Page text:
Precious Metals Outlook: Keeps getting better…
Over the last couple of days the People’s Bank of China (the Central bank) or related persons, have issued a series of statements that are nothing short of spectacular for Gold Bulls.
I am writing today in bold and italicized to inform readers that proverbial watershed events have occurred in the Gold markets.
I would begin by directing your attention to the following Kinross for Red Back story…
Kinross Gold Corp. said yesterday it can take the assets of Red Back Mining Inc. “to the next level” as the firm explained the logic of its proposed $7.1-billion (U. S.) acquisition to investors.
…When a major acquisition occurs benchmarks are set and Wall Street begins to price in takeover value. We would expect mining companies to enjoy increased interest in the weeks to come.
Next, I will offer up the following three stories out of China as further proof of watershed developments. The stories are so sweet and speak for themselves that any more typing on my account would be superfluous.
Aug. 3 (Bloomberg) — U.S. Treasuries fail to provide safety or liquidity when it comes to managing China’s $2.45 trillion foreign-exchange reserves, said Yu Yongding, a former central bank adviser.
“I do not think U.S. Treasuries are safe in the medium-and long-run,” Yu, a member of the state-backed Chinese Academy of Social Sciences, wrote yesterday in an e-mailed response to questions. China is unable to sell the securities in a “big way” and a “scary trajectory” of budget deficits and a growing supply of U.S. dollars put their value at risk, he said.
The State Administration of Foreign Exchange, which manages the nation’s reserves, said last month that U.S. government debt has the benefits of “relatively good” safety, liquidity, low trading costs and market capacity. China’s holdings of Treasuries, the largest outside of the U.S., totaled $867.7 billion at the end of May, down from $900.2 billion in April and a record $939.9 billion in July 2009.
China, the world’s largest gold producer, will support overseas investment plans by “large- scale” bullion companies by backing them financially, the People’s Bank of China said.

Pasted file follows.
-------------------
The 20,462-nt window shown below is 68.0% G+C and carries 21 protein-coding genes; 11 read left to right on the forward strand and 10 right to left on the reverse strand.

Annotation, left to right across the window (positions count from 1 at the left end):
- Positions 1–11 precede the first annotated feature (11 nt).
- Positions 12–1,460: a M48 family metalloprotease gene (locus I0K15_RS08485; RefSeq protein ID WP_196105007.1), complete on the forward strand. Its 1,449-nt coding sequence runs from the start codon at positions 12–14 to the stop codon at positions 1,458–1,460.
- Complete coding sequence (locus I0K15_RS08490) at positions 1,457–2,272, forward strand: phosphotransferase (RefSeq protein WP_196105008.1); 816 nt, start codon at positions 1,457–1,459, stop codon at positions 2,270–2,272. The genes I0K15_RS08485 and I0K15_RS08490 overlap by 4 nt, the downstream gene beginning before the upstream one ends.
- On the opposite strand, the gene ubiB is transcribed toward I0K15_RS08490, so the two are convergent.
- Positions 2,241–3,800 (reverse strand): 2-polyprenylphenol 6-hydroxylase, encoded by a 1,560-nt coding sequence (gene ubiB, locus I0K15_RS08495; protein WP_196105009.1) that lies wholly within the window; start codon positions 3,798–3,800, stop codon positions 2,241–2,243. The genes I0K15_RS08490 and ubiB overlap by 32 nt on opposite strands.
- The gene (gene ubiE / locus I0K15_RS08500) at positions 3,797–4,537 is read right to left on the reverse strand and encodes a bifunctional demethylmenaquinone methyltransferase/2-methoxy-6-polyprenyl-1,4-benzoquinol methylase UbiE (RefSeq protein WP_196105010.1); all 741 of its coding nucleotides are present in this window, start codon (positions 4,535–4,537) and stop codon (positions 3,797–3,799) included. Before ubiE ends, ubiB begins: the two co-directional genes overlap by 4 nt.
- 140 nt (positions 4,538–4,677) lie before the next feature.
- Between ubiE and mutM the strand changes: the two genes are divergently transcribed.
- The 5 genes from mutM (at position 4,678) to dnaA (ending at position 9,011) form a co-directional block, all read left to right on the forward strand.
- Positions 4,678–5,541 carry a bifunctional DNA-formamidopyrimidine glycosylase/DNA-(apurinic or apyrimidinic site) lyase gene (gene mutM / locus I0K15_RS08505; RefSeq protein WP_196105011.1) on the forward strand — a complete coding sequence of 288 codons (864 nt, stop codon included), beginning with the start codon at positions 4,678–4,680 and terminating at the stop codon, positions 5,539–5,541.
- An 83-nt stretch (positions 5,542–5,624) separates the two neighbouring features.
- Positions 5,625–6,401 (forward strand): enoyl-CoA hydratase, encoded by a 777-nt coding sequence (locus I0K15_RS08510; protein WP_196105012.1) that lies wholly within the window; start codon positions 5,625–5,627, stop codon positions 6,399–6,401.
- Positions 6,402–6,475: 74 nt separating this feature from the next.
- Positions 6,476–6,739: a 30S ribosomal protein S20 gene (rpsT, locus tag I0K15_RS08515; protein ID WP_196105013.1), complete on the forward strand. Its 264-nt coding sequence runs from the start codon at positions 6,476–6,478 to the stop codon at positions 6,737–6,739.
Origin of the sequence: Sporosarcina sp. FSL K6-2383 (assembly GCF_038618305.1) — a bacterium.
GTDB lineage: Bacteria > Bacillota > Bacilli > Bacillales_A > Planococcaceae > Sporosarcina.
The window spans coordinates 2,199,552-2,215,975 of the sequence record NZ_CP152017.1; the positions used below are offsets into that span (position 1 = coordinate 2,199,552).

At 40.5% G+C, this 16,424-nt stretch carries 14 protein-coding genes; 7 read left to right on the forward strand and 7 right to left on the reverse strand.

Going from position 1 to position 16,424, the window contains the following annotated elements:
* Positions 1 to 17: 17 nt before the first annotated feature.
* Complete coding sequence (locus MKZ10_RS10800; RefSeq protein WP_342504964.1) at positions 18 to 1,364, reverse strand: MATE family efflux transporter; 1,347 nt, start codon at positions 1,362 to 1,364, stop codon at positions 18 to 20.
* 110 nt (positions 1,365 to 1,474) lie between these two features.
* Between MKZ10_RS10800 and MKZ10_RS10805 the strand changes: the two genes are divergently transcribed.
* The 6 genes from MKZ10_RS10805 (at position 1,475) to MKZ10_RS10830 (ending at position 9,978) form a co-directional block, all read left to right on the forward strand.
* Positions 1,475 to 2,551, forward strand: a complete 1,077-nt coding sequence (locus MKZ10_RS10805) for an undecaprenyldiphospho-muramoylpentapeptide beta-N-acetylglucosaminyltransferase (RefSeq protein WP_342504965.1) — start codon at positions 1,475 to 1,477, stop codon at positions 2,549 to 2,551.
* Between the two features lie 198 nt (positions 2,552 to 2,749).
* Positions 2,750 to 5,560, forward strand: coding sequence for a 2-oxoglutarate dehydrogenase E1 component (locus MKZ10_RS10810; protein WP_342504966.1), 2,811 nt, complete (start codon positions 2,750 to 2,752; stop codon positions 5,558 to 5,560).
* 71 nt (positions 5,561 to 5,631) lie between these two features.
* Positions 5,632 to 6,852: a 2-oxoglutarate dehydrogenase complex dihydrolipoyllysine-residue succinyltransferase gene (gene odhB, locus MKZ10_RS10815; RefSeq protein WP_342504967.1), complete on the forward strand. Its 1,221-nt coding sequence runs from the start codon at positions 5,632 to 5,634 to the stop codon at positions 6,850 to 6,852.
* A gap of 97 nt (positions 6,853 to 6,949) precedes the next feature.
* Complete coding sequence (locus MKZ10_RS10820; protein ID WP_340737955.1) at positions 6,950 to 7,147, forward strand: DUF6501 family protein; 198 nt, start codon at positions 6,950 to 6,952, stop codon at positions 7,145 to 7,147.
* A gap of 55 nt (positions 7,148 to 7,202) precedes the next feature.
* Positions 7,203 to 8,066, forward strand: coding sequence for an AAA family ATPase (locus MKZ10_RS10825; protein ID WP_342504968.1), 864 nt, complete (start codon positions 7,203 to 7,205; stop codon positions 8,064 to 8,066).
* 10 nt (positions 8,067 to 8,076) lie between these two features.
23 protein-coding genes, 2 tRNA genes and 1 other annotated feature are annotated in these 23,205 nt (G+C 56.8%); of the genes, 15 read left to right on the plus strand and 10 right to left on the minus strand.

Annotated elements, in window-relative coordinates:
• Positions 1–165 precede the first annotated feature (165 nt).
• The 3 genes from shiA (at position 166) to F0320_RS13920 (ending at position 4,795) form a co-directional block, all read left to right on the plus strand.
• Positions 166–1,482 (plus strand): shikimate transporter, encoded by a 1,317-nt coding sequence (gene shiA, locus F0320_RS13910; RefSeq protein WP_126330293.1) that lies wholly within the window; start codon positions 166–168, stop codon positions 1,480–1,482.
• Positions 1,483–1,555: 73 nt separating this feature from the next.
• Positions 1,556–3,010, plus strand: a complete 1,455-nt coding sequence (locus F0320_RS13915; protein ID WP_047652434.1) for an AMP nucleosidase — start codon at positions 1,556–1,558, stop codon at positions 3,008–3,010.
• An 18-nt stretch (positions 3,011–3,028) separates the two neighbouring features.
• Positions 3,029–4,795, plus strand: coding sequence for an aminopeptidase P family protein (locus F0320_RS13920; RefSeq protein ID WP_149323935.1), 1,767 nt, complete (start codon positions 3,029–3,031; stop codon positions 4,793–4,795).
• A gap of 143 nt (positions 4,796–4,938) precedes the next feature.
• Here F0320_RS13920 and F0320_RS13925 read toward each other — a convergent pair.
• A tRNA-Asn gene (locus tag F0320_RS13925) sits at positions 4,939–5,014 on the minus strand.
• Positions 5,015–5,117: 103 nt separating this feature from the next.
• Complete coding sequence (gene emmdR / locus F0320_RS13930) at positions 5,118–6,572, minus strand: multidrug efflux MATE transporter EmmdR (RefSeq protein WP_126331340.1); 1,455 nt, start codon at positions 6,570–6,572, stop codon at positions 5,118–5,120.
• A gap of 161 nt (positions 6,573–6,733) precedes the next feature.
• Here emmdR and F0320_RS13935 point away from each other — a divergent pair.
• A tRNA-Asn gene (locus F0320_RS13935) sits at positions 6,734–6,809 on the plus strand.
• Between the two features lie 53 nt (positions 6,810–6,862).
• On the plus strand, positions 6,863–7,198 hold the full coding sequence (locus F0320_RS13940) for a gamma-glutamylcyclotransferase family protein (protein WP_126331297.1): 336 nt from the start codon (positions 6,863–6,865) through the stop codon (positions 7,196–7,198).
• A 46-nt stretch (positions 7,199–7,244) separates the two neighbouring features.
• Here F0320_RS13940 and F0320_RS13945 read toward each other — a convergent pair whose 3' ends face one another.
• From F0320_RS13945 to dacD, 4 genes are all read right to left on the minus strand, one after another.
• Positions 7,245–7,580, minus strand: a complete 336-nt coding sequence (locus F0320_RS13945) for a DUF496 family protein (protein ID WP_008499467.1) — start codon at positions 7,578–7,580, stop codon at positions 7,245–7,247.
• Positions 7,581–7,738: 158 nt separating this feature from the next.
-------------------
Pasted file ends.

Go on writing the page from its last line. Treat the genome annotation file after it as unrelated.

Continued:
Banks should extend credit lines to gold producers and offer loans for overseas acquisitions, the central bank said today in a statement on its website. The government will “support” the companies when they issue corporate bonds and help reduce financing costs, it said, without clarifying what that meant.
This is the first time the Chinese government has singled out bullion producers for financial support in overseas purchases. Global gold mining takeovers this year set a record after Kinross Gold Corp. yesterday agreed to buy Red Back Mining Inc. for about $7.1 billion.
China “will place heavy emphasis on supporting large-scale gold producers in their development and overseas expansion plans,” the central bank said in the statement.
The Chinese central and provincial governments either fully or partially own stakes in China National Gold Corp., Zhongjin Gold Co., Zijin Mining Group Co. and Zhaojin Mining Industry Co. The Chinese gold industry overtook South Africa to become the biggest producer in 2007.
China will let more banks import and export gold and open trading further to foreign companies as near-record prices and falling stock markets spur demand in the world’s second-largest buyer of the metal. Gold prices gained.
China may “increase foreign members on the Shanghai Gold Exchange and will also study ways to allow foreign qualified bullion suppliers to deliver to the exchange,” the People’s Bank of China said today. Banks may also be allowed to hedge onshore gold positions overseas to encourage the development of yuan-denominated derivatives trading, it said.
Gold demand in China, the world’s largest producer, gained in the first half as government measures to cool the property market and falling equities spurred investment, the Shanghai Gold Exchange said July 7. Gold climbed to a record in June as investors sought to protect their wealth amid concerns about the global economic recovery, and is headed for a 10th consecutive annual increase.
The latest steps “are extremely encouraging and seem certain to lead to increased gold demand in a country that has recently been contending with India for position of the largest consumer of gold in the world,” said George Milling-Stanley, the New York-based managing director of government affairs at the producer-funded World Gold Council.
Disclosure: No positions